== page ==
The periodic table and the physics that drives it


Mendeleev’s introduction of the periodic table of elements is one of the most important milestones in the history of chemistry, as it brought order into the known chemical and physical behaviour of the elements. The periodic table can be seen as parallel to the Standard Model in particle physics, in which the elementary particles known today can be ordered according to their intrinsic properties. The underlying fundamental theory to describe the interactions between particles comes from quantum theory or, more specifically, from quantum field theory and its inherent symmetries. In the periodic table, the elements are placed into a certain period and group based on electronic configurations that originate from the Pauli and Aufbau principles for the electrons surrounding a positively charged nucleus. This order enables us to approximately predict the chemical and physical properties of elements. Apparent anomalies can arise from relativistic effects, partial-screening phenomena (of type lanthanide contraction) and the compact size of the first shell of every l-value. Further, ambiguities in electron configurations and the breakdown of assigning a dominant configuration, owing to configuration mixing and dense spectra for the heaviest elements in the periodic table. For the short-lived transactinides, the nuclear stability becomes an important factor in chemical studies. Nuclear stability, decay rates, spectra and reaction cross sections are also important for predicting the astrophysical origin of the elements, including the production of the heavy elements beyond iron in supernova explosions or neutron-star mergers. In this Perspective, we critically analyse the periodic table of elements and the current status of theoretical predictions and origins for the heaviest elements, which combine both quantum chemistry and physics.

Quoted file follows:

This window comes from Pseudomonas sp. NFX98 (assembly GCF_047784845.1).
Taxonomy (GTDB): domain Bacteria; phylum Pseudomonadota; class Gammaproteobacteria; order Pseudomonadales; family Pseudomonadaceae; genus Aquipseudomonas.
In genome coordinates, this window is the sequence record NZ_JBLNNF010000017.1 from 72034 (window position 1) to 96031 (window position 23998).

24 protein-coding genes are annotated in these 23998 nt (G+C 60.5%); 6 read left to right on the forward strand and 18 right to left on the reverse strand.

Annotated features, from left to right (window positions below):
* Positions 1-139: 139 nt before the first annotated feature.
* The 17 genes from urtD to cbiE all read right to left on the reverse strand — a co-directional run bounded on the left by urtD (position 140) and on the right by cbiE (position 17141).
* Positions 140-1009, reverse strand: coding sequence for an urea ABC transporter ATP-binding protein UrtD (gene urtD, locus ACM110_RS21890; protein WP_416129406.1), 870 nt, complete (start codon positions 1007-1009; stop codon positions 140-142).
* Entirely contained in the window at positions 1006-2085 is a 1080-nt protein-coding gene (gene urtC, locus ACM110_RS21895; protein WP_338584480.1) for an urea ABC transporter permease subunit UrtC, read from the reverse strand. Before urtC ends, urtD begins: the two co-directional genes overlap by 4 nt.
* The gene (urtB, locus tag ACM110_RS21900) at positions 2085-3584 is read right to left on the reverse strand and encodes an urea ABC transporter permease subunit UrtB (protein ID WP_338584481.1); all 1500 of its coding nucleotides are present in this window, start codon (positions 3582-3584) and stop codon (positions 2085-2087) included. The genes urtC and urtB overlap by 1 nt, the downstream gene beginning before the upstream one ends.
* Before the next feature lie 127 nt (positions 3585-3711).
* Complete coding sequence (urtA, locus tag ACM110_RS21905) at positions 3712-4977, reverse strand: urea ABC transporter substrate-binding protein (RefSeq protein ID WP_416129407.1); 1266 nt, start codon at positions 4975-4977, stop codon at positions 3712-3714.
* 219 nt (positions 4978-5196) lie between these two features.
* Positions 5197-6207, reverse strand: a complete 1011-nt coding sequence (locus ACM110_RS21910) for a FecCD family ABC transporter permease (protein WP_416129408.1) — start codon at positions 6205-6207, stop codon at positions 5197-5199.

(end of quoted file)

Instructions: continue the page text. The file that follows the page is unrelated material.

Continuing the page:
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Fig. 1: Periodic tables.
Fig. 2: The Standard Model of fundamental particles.
Fig. 3: Electronic states and configurations.
Fig. 4: Relativistic effects.
Fig. 5: Localization functions.
Fig. 6: Nuclear stability.
Fig. 7: Abundancies of elements.


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This paper is dedicated to the memory of our friend and colleague Prof. Dr. Werner Kutzelnigg, who recently passed away. We acknowledge financial support by the Alexander von Humboldt Foundation (Bonn) and the Marsden Fund (17-MAU-021) of the Royal Society of New Zealand (Wellington). This work is part of the “Molecules in Extreme Environments” project funded by the Centre for Advanced Study at the Norwegian Academy of Science and Letters, Oslo, Norway. We thank W. Nazarewicz and B. Sherrill (Michigan State), M. Wiescher (Notre Dame), W. H. E. Schwarz (Siegen), Y. Oganessian (Dubna), G. Boeck (Rostock), R. Eichler (Bern), L. Pašteka (Bratislava) and L. v. Szentpaly (Stuttgart) for interesting and stimulating discussions. P.P. acknowledges a travel scholarship from the Magnus Ehrnrooth Foundation.

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Schwerdtfeger, P., Smits, O.R. & Pyykkö, P. The periodic table and the physics that drives it. Nat Rev Chem 4, 359–380 (2020).

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